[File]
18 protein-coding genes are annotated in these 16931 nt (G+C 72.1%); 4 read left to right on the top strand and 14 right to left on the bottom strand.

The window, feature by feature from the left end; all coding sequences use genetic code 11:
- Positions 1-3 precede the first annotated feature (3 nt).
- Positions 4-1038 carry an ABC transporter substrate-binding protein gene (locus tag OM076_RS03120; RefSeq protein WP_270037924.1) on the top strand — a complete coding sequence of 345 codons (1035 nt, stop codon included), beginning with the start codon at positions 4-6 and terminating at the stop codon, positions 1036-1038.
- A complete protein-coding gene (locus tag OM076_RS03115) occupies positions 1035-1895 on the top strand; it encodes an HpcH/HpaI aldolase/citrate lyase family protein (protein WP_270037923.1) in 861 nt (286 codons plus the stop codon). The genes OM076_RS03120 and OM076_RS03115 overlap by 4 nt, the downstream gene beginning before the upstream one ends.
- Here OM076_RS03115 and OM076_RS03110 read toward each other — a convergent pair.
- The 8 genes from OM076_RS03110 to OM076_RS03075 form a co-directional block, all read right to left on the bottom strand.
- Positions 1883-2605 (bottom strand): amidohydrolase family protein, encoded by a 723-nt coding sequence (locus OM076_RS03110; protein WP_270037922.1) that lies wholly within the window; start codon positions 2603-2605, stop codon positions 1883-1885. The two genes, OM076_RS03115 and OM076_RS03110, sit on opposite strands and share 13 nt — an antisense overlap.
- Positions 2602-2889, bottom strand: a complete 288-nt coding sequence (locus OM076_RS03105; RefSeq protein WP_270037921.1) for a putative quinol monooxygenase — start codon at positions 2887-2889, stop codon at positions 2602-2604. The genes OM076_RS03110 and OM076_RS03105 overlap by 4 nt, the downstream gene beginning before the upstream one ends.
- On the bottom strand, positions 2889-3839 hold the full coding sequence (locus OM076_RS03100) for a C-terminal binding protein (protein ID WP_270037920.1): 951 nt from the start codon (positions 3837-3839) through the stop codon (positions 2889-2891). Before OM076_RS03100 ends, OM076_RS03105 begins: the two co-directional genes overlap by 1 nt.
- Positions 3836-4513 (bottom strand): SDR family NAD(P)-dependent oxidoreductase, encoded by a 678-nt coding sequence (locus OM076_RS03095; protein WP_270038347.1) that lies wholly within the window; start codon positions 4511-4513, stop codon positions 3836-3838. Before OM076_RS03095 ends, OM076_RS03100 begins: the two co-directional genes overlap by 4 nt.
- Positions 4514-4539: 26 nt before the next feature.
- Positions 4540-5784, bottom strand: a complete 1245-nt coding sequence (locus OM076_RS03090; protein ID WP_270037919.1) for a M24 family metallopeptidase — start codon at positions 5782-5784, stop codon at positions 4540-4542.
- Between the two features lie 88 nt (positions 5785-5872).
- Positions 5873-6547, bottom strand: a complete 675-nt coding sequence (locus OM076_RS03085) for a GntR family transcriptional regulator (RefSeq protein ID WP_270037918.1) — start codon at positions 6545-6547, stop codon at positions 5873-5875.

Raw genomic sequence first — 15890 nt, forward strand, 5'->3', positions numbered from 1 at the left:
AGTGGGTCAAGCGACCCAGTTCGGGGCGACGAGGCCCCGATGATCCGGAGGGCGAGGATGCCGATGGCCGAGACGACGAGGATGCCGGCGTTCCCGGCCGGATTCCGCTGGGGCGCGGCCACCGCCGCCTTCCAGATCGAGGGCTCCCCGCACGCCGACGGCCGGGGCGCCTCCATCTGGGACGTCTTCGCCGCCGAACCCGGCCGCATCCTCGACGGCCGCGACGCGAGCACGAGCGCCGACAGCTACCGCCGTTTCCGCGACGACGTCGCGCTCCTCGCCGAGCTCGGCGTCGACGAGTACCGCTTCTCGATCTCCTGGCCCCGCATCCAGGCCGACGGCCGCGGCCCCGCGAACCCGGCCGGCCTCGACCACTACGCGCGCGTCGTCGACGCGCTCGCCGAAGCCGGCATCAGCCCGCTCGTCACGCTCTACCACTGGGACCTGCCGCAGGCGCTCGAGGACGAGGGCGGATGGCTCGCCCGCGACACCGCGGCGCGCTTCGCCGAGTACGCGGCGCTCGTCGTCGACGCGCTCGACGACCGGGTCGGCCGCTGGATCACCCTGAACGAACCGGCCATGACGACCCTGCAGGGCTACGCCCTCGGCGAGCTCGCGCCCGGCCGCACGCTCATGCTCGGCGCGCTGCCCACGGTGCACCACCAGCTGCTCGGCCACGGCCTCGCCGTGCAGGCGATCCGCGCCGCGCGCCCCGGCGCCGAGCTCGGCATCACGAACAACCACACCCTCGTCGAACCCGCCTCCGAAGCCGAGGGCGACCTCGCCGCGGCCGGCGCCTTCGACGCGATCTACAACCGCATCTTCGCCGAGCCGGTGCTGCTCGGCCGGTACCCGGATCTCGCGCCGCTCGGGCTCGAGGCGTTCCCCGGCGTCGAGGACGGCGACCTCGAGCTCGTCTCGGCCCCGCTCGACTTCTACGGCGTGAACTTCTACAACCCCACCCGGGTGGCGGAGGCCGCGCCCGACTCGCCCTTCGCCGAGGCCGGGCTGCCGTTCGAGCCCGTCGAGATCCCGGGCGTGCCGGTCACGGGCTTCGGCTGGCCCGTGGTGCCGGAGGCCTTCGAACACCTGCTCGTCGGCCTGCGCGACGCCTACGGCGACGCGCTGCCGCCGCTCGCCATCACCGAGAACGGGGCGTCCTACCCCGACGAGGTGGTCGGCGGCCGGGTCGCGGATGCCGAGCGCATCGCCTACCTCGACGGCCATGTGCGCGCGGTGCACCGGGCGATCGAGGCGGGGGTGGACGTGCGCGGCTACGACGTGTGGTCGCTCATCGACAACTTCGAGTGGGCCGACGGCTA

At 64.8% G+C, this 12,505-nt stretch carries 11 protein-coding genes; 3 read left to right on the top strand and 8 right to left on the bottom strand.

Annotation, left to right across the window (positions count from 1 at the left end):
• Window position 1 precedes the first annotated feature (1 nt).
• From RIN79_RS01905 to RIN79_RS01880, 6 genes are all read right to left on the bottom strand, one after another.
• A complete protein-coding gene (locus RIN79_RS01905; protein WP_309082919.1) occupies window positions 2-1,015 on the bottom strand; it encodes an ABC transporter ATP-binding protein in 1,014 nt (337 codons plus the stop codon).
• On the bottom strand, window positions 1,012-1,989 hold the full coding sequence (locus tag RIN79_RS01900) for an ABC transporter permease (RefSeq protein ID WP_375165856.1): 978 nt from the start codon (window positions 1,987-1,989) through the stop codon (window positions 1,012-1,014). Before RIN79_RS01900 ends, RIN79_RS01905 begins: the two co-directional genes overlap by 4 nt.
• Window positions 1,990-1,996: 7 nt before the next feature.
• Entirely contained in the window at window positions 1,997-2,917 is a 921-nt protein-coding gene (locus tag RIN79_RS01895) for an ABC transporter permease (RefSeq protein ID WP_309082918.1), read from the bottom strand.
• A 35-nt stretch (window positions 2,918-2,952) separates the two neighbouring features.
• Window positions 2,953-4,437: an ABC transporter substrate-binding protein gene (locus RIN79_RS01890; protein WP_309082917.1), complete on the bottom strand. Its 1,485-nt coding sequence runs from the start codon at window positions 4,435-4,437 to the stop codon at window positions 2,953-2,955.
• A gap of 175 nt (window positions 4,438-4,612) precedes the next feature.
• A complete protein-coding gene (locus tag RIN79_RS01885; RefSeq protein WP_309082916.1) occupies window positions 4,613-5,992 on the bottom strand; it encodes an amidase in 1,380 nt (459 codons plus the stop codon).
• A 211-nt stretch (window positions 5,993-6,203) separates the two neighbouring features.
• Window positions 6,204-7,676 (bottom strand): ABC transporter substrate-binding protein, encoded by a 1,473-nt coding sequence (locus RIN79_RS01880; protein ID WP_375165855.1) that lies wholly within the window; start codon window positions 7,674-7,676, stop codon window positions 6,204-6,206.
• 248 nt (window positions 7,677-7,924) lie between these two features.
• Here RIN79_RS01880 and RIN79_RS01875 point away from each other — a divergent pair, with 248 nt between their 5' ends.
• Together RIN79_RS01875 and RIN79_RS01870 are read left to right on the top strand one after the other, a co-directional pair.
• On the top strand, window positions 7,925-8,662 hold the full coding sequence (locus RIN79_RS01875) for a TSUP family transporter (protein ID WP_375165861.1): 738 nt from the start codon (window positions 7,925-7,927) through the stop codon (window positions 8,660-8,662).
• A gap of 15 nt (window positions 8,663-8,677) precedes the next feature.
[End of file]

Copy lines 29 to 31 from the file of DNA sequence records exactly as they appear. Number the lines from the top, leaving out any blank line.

• A complete protein-coding gene (locus tag RIN79_RS01885; RefSeq protein WP_309082916.1) occupies window positions 4,613-5,992 on the bottom strand; it encodes an amidase in 1,380 nt (459 codons plus the stop codon).
• A 211-nt stretch (window positions 5,993-6,203) separates the two neighbouring features.
• Window positions 6,204-7,676 (bottom strand): ABC transporter substrate-binding protein, encoded by a 1,473-nt coding sequence (locus RIN79_RS01880; protein ID WP_375165855.1) that lies wholly within the window; start codon window positions 7,674-7,676, stop codon window positions 6,204-6,206.